We need to find a safe legal space for sulky racing, says documentary maker Geoff Power, as these horses can have a positive impact on their racers — both Travellers and settled people
STRUGGLING to find the turn for the halting site on Childers Road, I pull over at a bus stop and ring Timmy.
“Well…?” he queries.
“I’m lost, Timmy. I’m opposite the Topaz station — beside the Aldi.” “No, no, you’ve gone too far,” he says. “Come back down the road. You’ll go through two — no three — roundabouts. I’ll come out to meet you. I’ll be on the grassy mound.”
I turn the old Mini around and chug back up Childers Road.
I met Timmy and his family for the first time two months previously. Martin Danneels, the director of the documentary that we were making, visited the halting site with me in Limerick to hear about their involvement in harness racing.
On that occasion, I had Timmy sign a release form, which would allow us to use the interview we had recorded. Since then, during the editing process, it was apparent that other members of the family, including a number of minors, would also feature in the final cut. As producer, I had to return to Limerick to get the consent of the parents.
The documentary is Ireland’s Sulky Racers, by Midas Productions, and it forms part of the RTÉ2 Reality Bites series.
A sulky is a lightweight, single-seater, two-wheeled cart used in harness racing. On a road or track, horses will compete as trotters or pacers, depending on the animal’s gait, and races are conducted with hobbles, or ‘free-legged’.
Sulky road racing is illegal in Ireland. Nevertheless, it has grown enormously over the past 10 years; the breeding of horses has become very sophisticated — huge sums of money are involved in bringing top stallions over here from the US, UK, and Australia.
Most people contend it is exclusive to Travellers, but Ireland’s Sulky Racers disproves that. About half of those involved in road racing are from a settled background. Their preference for trotting on back roads and dual carriageways often lands them in trouble. Horse owners and drivers have also faced a public backlash following accusations of animal mistreatment and cruelty.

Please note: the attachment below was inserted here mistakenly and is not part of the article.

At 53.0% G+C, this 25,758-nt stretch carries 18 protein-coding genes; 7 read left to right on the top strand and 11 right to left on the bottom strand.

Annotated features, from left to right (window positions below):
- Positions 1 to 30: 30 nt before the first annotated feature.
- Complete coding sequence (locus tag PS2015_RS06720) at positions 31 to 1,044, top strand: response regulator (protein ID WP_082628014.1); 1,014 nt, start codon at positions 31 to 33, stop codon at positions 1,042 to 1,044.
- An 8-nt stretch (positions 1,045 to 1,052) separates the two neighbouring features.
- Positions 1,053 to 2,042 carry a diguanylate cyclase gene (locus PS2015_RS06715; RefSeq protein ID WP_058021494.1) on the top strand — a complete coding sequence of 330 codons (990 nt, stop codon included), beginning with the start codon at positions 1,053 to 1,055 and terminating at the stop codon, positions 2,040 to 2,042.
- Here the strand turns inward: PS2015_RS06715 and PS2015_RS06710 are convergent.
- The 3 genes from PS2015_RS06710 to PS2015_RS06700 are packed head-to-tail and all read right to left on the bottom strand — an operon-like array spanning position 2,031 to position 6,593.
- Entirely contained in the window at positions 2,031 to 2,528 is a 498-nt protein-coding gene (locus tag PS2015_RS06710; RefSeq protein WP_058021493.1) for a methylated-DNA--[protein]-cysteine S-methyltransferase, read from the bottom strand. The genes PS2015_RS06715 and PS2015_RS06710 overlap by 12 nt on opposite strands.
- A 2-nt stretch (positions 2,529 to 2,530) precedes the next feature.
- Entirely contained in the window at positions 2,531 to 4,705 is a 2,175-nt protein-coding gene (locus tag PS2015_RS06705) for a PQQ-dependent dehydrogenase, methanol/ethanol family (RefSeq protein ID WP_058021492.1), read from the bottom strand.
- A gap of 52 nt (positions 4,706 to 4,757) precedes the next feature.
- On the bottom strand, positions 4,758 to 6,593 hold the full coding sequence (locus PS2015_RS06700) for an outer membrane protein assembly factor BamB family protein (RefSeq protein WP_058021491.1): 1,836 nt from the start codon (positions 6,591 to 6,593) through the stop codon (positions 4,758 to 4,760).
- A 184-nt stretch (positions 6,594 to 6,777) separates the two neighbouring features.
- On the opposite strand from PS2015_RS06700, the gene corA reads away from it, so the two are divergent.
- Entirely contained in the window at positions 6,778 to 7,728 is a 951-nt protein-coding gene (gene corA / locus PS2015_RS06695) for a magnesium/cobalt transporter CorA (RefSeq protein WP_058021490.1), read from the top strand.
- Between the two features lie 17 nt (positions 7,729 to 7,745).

Those who take sulky racing seriously will admit that they are ‘no saints’. They acknowledge that there are bad apples in the sport, but argue that this applies to all pastimes.
Our contributors ascribe the emergence of sulky racing to their forebears, who were in the habit of hurrying to the fruit market to collect the next load. After all, a century ago every family had at least one horse, used either for work, transport or play.
When finally I arrive at the halting site, Timmy’s family surrounds me. The children are initially distracted by my Mini, bemused by its size. But the priority is to share a glimpse of the rough-cut edits I have on my phone — one of the true benefits of smartphone technology!
I show the clip once. I show it twice. Other members of the family arrive, and they gather around. We watch the footage six or seven times in a horse shed built from concrete blocks, behind the mobile homes and caravans that comprise many of the housing units. We are six men, five children, and a skewbald named ‘Pinky No. 1’; everyone is trying to get a clear view.
Each time it is seen, there are murmurs of approval or acts of showmanship. In the clip, one young lad, Tom, displays a beaming smile. He receives a good-natured slagging from the rest.
Some of the necessary release forms are signed, but the final seal of approval comes after I am invited to meet Timmy’s mother. She is seated in a corner of the caravan with two other women. They are playing cards. We shake hands. Other women are standing by, holding children. “Sit down for a hand,” Timmy urges. “Put some coins in the pot.” I take out my wallet and show him what money I have. “That’s it,” I say. “Exactly €1.90, and I need that to pay the return toll.” “Hah! They wouldn’t let you open with that!” he says.
The game stops temporarily as the women share my phone. I stand and wait until it has been seen three times by different groups. Finally, they nod and return to their game. I leave Limerick relieved. The clip that I needed approval for forms a lovely piece in the final documentary.
What is clear from Ireland’s Sulky Racers is the participants’ evident passion for horses.
What these men hope is that their sport would one day be legal in Ireland, that they would be allowed to race on a disused road or otherwise, with proper structures in place. A legal day of racing already exists in the North, in Crossmaglen, Co Armagh.
© Irish Examiner Ltd. All rights reserved